Iceland volcano: Bardarbunga volcano remains poised to erupt
Evacuation order in force in region, with concern over volcanic ash's effect on air traffic
Iceland's Bardarbunga volcano remained poised to erupt Thursday, with an evacuation order still in force for an area to the north.
- Volcanoes drop hint before most dangerous eruptions
- Volcanic ash: Hazardous to planes, environment
- Iceland volcano Bardarbunga threatens air travel
Authorities warned airlines Aug. 18 about increased seismic activity at Iceland's largest volcanic system. Ash from the eruption of Iceland's Eyjafjallajokull volcano in 2010 shut down much of Europe's airspace for six days.
The evacuation order by the country's civil protection agency came on Aug. 19.
The agency said the decision was a safety measure as it could not be ruled out that the seismic activity in Bardarbunga could lead to a volcanic eruption.
On Wednesday, about 1,000 earthquakes were detected in the Bardarbunga region, the largest quakes measuring around three in size.
All roads leading into the area around the volcano were closed earlier in the week and park rangers who live there during the summer and tourists have been removed.
Authorities say the area north of the glacier risks being hit by floods as an eruption in the volcano, which is under the ice cap of the Vatnajokull glacier in southeast Iceland, would melt vast amounts of ice.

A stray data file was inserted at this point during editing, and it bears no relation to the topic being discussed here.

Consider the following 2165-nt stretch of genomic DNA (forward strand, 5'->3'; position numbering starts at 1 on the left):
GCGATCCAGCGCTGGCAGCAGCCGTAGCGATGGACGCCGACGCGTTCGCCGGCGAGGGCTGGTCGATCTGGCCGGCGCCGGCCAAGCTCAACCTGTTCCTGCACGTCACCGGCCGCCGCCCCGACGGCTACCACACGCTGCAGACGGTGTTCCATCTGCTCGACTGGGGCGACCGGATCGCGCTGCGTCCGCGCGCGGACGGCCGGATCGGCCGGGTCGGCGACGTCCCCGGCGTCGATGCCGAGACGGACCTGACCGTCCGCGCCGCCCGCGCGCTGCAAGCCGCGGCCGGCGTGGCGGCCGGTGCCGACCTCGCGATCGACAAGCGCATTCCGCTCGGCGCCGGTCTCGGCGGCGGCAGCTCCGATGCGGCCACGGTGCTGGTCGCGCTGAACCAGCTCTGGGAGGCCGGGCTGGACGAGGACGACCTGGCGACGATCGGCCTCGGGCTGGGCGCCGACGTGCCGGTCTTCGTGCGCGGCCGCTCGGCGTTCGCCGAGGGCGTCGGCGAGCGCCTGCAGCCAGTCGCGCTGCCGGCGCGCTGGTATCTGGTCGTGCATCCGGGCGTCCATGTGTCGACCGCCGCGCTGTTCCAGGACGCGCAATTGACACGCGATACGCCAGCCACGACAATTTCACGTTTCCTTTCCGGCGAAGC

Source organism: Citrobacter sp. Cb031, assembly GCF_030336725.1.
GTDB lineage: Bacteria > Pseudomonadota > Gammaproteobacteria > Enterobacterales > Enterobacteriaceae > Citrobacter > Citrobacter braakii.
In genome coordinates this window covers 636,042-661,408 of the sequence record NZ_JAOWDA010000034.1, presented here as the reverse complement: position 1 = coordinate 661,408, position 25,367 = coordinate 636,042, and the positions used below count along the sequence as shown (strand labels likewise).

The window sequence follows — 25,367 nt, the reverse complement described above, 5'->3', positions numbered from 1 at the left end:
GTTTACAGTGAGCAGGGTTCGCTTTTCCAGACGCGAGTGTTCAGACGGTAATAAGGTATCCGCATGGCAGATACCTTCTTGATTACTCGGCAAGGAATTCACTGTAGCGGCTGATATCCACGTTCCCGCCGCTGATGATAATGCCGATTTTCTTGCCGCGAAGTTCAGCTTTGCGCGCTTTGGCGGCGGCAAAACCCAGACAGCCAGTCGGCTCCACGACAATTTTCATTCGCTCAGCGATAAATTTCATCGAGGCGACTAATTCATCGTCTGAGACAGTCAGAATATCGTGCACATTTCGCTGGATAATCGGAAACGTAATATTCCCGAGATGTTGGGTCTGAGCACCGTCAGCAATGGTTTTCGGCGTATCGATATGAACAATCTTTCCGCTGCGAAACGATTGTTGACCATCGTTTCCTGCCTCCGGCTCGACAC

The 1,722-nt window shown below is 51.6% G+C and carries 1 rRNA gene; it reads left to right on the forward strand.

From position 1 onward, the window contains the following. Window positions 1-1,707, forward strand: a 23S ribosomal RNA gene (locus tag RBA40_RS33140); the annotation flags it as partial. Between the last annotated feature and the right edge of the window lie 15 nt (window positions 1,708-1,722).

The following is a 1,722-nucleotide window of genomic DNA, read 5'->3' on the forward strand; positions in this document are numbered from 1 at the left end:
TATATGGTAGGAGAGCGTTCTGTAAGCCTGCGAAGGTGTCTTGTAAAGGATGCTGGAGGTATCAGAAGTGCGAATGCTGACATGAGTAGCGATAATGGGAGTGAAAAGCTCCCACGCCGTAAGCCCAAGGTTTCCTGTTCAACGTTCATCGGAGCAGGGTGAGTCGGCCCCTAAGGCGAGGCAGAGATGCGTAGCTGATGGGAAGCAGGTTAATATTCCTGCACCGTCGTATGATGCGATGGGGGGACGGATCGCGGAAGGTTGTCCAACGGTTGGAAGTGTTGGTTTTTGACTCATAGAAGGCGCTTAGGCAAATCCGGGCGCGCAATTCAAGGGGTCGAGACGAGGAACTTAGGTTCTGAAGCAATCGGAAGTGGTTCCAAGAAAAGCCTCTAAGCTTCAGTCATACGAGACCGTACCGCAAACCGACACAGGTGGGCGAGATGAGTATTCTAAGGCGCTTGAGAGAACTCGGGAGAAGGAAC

The Icelandic Met Office on Monday raised its risk level to the aviation industry for an eruption to orange, which is the fourth level on a five-grade scale, after confirming magma movements less than 10 km from the surface.
The Vatnajokull National Park is more than 300 km from the capital Reykjavik and covers 14 per cent of Iceland.
The 2010 eruption at Eyjafjallajokull, a little over 100 km from the capital, affected more than 10 million air travellers and cost $1.7 billion US.
To encourage thoughtful and respectful conversations, first and last names will appear with each submission to CBC/Radio-Canada's online communities (except in children and youth-oriented communities). Pseudonyms will no longer be permitted.
By submitting a comment, you accept that CBC has the right to reproduce and publish that comment in whole or in part, in any manner CBC chooses. Please note that CBC does not endorse the opinions expressed in comments. Comments on this story are moderated according to our Submission Guidelines. Comments are welcome while open. We reserve the right to close comments at any time.
Become a CBC Account Holder
Join the conversation Create account
Already have an account?